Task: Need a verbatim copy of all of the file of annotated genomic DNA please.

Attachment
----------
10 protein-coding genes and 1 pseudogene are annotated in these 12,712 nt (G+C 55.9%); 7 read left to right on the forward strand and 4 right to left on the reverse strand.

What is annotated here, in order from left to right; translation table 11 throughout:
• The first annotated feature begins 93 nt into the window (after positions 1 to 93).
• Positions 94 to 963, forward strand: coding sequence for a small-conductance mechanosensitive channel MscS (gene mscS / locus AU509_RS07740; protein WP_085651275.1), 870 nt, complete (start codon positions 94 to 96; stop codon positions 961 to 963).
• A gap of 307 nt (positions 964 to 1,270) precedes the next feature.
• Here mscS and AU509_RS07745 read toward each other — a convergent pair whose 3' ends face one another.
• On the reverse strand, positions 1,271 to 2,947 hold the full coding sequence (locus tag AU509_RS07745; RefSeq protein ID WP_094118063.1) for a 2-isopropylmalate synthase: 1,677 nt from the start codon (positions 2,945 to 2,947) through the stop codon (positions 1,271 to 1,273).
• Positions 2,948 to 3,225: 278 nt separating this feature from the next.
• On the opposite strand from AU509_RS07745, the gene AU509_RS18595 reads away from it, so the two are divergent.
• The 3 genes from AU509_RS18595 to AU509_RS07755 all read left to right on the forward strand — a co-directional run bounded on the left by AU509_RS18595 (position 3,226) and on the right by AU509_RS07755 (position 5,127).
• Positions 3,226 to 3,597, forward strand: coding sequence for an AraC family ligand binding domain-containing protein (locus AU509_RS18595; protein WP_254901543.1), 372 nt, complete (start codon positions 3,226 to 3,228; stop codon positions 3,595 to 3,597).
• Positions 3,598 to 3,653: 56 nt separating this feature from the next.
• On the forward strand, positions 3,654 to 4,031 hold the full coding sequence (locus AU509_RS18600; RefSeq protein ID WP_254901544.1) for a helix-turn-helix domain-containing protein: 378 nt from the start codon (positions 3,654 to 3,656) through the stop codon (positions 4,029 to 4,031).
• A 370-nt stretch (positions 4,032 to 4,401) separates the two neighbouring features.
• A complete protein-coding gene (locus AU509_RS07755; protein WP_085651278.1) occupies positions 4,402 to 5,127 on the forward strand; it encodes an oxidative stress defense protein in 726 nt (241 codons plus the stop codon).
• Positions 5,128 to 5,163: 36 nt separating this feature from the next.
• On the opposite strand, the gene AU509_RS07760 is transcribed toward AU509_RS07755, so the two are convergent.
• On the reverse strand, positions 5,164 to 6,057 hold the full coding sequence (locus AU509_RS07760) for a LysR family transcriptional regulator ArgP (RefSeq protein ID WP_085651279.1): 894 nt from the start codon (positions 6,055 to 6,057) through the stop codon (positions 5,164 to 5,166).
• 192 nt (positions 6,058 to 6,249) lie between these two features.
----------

10 protein-coding genes and 1 pseudogene are annotated in these 12,712 nt (G+C 55.9%); 7 read left to right on the forward strand and 4 right to left on the reverse strand.

What is annotated here, in order from left to right; translation table 11 throughout:
• The first annotated feature begins 93 nt into the window (after positions 1 to 93).
• Positions 94 to 963, forward strand: coding sequence for a small-conductance mechanosensitive channel MscS (gene mscS / locus AU509_RS07740; protein WP_085651275.1), 870 nt, complete (start codon positions 94 to 96; stop codon positions 961 to 963).
• A gap of 307 nt (positions 964 to 1,270) precedes the next feature.
• Here mscS and AU509_RS07745 read toward each other — a convergent pair whose 3' ends face one another.
• On the reverse strand, positions 1,271 to 2,947 hold the full coding sequence (locus tag AU509_RS07745; RefSeq protein ID WP_094118063.1) for a 2-isopropylmalate synthase: 1,677 nt from the start codon (positions 2,945 to 2,947) through the stop codon (positions 1,271 to 1,273).
• Positions 2,948 to 3,225: 278 nt separating this feature from the next.
• On the opposite strand from AU509_RS07745, the gene AU509_RS18595 reads away from it, so the two are divergent.
• The 3 genes from AU509_RS18595 to AU509_RS07755 all read left to right on the forward strand — a co-directional run bounded on the left by AU509_RS18595 (position 3,226) and on the right by AU509_RS07755 (position 5,127).
• Positions 3,226 to 3,597, forward strand: coding sequence for an AraC family ligand binding domain-containing protein (locus AU509_RS18595; protein WP_254901543.1), 372 nt, complete (start codon positions 3,226 to 3,228; stop codon positions 3,595 to 3,597).
• Positions 3,598 to 3,653: 56 nt separating this feature from the next.
• On the forward strand, positions 3,654 to 4,031 hold the full coding sequence (locus AU509_RS18600; RefSeq protein ID WP_254901544.1) for a helix-turn-helix domain-containing protein: 378 nt from the start codon (positions 3,654 to 3,656) through the stop codon (positions 4,029 to 4,031).
• A 370-nt stretch (positions 4,032 to 4,401) separates the two neighbouring features.
• A complete protein-coding gene (locus AU509_RS07755; protein WP_085651278.1) occupies positions 4,402 to 5,127 on the forward strand; it encodes an oxidative stress defense protein in 726 nt (241 codons plus the stop codon).
• Positions 5,128 to 5,163: 36 nt separating this feature from the next.
• On the opposite strand, the gene AU509_RS07760 is transcribed toward AU509_RS07755, so the two are convergent.
• On the reverse strand, positions 5,164 to 6,057 hold the full coding sequence (locus AU509_RS07760) for a LysR family transcriptional regulator ArgP (RefSeq protein ID WP_085651279.1): 894 nt from the start codon (positions 6,055 to 6,057) through the stop codon (positions 5,164 to 5,166).
• 192 nt (positions 6,058 to 6,249) lie between these two features.